Women with diabetes are at particularly high risk for heart problems. There is a significantly higher risk for urinary tract infections among women with diabetes, as well as an increased risk of recurrent yeast infections. The changes in estrogen and other hormonal levels that occur during perimenopause can cause major fluctuations in blood glucose levels.
Those with diabetes also face an increased risk of premature menopause, which can lead to higher risk of heart disease. Women with diabetes should also be aware that certain types of medication can affect their blood glucose levels. For example, some birth control pills can raise blood glucose levels.
What are the risk factors for diabetes?
The risk factors for type 1 diabetes are not known. In the United States, high-risk factors for type 2 diabetes include:
- Weight – being overweight through poor diet and lack of exercise is a primary risk factor for type 2 diabetes.
- Family history — having a mother, father, brother, or sister with diabetes.
- Race— Although it’s unclear why, people of certain races — including of African, Hispanic, Asian and Native American decent — are more likely to develop type 2 diabetes than Caucasians/Europeans are.
- High blood pressure — 140/90 mmHg or higher. Both numbers are important. If one or both numbers are usually high, you have high blood pressure.
- High cholesterol — total cholesterol over 240 mg/dL.
- Inactivity — the less active you are, the more at risk you are of developing diabetes.
- Age — after the age of 45 your risk increases.
- Gestational diabetes — If you developed gestational diabetes when you were pregnant, your risk of later developing type 2 diabetes increases. If you gave birth to a baby weighing more than 9 pounds (4 kilograms), you’re also at risk of type 2 diabetes.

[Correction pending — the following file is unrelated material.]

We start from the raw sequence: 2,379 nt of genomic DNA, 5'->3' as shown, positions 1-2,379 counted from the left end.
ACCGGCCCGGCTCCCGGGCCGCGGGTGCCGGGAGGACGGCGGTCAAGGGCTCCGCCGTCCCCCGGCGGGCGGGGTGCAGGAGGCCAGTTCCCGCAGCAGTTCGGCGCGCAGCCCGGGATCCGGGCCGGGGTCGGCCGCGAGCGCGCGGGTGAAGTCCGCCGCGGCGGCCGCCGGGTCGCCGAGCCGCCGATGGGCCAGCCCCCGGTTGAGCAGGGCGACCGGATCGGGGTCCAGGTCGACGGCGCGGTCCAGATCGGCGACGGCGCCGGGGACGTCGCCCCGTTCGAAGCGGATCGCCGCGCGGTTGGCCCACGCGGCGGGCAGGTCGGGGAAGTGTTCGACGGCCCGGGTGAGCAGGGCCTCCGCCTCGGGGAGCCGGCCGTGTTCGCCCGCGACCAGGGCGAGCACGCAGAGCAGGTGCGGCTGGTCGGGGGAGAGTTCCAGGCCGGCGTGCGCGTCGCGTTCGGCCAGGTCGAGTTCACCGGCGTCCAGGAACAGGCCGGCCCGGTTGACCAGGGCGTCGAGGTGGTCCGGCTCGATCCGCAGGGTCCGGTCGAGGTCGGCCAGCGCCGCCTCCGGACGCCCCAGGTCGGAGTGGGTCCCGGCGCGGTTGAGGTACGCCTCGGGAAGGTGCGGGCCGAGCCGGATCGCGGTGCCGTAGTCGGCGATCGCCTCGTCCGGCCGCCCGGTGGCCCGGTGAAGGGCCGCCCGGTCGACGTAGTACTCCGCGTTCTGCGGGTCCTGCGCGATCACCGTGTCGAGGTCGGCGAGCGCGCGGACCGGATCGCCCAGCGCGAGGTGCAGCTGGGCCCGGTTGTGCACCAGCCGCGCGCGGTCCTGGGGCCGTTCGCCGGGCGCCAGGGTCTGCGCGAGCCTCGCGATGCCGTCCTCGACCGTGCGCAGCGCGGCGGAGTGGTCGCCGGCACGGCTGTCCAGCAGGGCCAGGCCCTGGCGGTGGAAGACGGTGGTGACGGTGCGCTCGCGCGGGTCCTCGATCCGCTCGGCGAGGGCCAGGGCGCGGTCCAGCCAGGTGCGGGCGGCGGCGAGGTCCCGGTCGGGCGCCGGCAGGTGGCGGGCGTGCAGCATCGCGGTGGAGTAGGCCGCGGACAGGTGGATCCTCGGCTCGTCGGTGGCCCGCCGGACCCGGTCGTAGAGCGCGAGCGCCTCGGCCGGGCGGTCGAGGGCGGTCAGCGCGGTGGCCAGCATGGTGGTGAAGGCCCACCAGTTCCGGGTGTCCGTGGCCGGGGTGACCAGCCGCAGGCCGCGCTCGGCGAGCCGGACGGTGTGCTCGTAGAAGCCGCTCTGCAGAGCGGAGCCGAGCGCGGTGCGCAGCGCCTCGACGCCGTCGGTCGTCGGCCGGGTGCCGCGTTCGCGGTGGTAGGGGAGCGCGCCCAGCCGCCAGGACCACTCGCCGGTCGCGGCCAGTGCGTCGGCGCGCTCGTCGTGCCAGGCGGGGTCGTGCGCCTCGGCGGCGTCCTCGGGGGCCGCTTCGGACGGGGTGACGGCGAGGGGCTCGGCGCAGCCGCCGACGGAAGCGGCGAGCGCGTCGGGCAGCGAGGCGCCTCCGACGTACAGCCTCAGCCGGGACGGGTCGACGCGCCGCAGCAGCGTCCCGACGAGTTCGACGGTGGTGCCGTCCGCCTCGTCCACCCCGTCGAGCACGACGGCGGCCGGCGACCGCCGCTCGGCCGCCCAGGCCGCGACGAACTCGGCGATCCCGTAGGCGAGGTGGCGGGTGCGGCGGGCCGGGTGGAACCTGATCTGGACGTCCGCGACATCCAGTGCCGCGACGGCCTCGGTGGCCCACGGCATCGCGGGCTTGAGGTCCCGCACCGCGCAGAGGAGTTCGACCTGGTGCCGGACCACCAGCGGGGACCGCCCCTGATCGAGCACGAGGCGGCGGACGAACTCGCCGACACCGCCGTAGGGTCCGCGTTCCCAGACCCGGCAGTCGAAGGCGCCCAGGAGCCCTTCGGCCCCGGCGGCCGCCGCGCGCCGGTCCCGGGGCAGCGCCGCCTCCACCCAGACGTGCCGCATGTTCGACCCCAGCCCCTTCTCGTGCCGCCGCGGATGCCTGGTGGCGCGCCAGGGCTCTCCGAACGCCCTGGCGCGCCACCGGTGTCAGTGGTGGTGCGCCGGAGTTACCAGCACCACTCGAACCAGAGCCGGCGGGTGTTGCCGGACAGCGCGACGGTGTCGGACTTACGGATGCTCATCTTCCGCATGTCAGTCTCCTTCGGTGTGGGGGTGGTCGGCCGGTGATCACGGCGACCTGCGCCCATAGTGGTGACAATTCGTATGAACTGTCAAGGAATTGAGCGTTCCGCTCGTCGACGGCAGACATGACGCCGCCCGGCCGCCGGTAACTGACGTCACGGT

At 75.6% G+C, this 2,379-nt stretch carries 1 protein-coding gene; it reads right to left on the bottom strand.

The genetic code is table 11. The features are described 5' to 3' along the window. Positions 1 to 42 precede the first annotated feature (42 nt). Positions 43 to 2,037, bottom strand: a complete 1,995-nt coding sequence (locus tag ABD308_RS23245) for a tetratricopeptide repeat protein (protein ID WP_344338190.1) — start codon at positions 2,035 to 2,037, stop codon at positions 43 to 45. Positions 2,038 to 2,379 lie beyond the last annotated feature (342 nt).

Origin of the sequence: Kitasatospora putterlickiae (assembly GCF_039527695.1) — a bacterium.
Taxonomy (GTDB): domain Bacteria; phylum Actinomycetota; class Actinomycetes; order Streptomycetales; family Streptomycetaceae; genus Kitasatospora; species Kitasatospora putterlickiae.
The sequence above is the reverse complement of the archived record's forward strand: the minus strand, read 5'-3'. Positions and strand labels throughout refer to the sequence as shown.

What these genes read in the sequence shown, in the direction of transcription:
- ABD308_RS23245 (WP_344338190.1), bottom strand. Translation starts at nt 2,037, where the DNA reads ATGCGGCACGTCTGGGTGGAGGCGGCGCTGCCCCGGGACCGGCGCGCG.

- Having other health conditions that are linked to problems using insulin, like polycystic ovarian syndrome (PCOS)
What can I do to reduce my risk of developing diabetes?
If you are among those at higher risk, consider getting screened for diabetes by making an appointment to see your family doctor. They will be able to carry out a test to measure your blood sugar levels. This type of test usually requires that you don’t eat for 8 hours beforehand; your doctor will advise you if you need to fast. Write down any symptoms you have, even if they seem unrelated.
Early discovery of an insulin problem is key. Even if you have been diagnosed with pre-diabetes, a major research study conducted by the American College of Sports Medicine and the American Diabetes Association has shown that fullblown type 2 diabetes can possibly be prevented or delayed by focusing on improving the environmental risk factors.
Women in the study lowered their intake or fat and calories, and exercises for 30 minutes a day, 5 times a week. The results showed that physical activity and moderate weight loss lowered type 2 diabetes risk by up to 58% in high-risk populations.
If you are among those at risk of diabetes, these lifestyle changes are important – not only will you be leading a healthier life; you can help delay or prevent the development of this serious disorder.